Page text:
April 30, 2014 by Ville Raivio
“The most important man in a tailoring shop is the cutter. He is the one who is responsible for giving the customer a proper fit and for designing clothes that suit him. Although England is famous for its tailors, many of the best cutters are of other nationalities. I have known wonderful cutters who were Swedish, Italian, Spanish, even Greek. But no matter what their nationalities may be, cutters are much alike in many respects. They always seem to have the weight of the world resting on their shoulders, and a good many of them are heavy drinkers. I suppose they are disillusioned artists, embittered by the problem of trying to hide the strange and misplaced contours of the average male figure.
The first time I met a cutter who liked the bottle too well was in London. This chap was giving me a fitting, and I suspected that he was a bit under the influence but had no idea just how much he had consumed.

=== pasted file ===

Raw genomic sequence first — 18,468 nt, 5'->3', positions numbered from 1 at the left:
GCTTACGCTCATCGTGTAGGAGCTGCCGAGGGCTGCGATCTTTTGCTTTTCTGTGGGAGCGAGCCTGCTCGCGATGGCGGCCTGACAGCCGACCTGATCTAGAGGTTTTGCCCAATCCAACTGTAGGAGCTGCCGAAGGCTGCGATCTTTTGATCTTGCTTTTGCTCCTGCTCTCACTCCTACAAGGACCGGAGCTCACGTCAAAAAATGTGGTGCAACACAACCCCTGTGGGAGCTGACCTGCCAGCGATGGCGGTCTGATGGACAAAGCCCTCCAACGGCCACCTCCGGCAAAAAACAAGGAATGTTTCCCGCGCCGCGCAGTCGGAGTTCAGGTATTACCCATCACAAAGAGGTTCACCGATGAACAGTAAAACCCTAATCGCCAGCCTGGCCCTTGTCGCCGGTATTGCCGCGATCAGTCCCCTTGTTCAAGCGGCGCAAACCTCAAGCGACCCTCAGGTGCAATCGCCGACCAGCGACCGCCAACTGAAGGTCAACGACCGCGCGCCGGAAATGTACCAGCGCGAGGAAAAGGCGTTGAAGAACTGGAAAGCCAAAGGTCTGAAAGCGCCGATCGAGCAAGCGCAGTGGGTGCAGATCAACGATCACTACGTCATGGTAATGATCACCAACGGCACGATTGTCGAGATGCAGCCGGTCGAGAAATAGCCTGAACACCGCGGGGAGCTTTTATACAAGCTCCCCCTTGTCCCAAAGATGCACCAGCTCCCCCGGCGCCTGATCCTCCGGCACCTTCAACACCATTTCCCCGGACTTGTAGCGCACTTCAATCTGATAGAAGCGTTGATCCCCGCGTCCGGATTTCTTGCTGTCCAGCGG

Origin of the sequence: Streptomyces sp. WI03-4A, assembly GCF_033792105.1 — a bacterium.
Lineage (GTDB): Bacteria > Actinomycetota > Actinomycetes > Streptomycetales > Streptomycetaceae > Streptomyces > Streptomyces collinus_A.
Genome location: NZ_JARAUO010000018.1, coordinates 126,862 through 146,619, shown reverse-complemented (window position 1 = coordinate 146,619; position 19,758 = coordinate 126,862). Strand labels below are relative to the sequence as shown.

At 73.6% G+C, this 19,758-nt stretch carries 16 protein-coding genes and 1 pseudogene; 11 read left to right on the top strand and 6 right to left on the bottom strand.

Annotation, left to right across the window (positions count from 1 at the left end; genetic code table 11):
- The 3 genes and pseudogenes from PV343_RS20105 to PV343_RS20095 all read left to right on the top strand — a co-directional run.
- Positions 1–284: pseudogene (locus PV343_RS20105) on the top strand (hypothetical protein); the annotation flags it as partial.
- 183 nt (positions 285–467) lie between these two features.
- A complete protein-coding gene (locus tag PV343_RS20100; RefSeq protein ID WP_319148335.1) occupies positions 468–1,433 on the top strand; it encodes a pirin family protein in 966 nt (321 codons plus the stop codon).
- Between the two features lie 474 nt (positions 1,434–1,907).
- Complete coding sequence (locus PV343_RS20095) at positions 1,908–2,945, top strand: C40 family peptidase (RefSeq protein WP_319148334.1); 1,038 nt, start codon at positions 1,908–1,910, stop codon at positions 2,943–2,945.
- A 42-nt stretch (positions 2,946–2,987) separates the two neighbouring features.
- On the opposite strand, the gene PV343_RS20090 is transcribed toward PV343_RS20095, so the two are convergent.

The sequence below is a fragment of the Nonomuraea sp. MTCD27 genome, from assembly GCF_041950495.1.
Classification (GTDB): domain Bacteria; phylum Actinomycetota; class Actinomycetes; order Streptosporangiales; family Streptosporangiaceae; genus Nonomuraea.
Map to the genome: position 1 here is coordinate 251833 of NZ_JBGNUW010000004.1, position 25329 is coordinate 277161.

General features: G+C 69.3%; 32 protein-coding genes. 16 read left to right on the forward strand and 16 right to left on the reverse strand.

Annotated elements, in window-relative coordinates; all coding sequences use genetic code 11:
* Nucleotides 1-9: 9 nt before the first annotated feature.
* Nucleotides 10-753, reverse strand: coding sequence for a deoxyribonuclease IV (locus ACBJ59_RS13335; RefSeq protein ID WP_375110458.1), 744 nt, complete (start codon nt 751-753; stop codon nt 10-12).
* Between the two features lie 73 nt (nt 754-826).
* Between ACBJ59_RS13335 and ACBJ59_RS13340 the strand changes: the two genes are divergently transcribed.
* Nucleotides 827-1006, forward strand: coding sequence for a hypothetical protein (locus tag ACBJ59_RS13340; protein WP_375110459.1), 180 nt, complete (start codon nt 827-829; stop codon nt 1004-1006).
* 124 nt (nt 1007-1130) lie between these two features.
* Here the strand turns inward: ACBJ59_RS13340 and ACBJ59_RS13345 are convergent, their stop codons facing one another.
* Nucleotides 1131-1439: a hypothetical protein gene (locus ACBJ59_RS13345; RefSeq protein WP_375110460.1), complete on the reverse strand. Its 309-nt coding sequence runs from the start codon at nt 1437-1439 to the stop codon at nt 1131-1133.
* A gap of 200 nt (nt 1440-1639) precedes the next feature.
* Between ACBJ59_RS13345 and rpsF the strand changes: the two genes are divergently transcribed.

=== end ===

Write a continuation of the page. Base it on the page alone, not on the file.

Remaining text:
‘This won’t do at all,’ I said, inspecting myself in the mirror. ‘I don’t like the way the coat hangs.’
‘Seems a bit of orlright to me, sir.’
‘It’s too loose,’ I insisted.
‘Hi wouldn’t sy so, sir.’
‘I tell you it won’t do; it fits like Mahatma Gandhi’s bed sheet.’
The cutter heaved a big sigh and said, ‘Hit ‘angs like a bloomin’ ‘orse blanket, it does.’ With that he folded up on the floor, out like a light.
The fitting was delayed for a few days, but the fellow finally made me a wonderful coat, even if it did have an aura of Scotch whisky about it.”
~ Adolphe Menjou in It Took Nine Tailors, his autobiography from 1948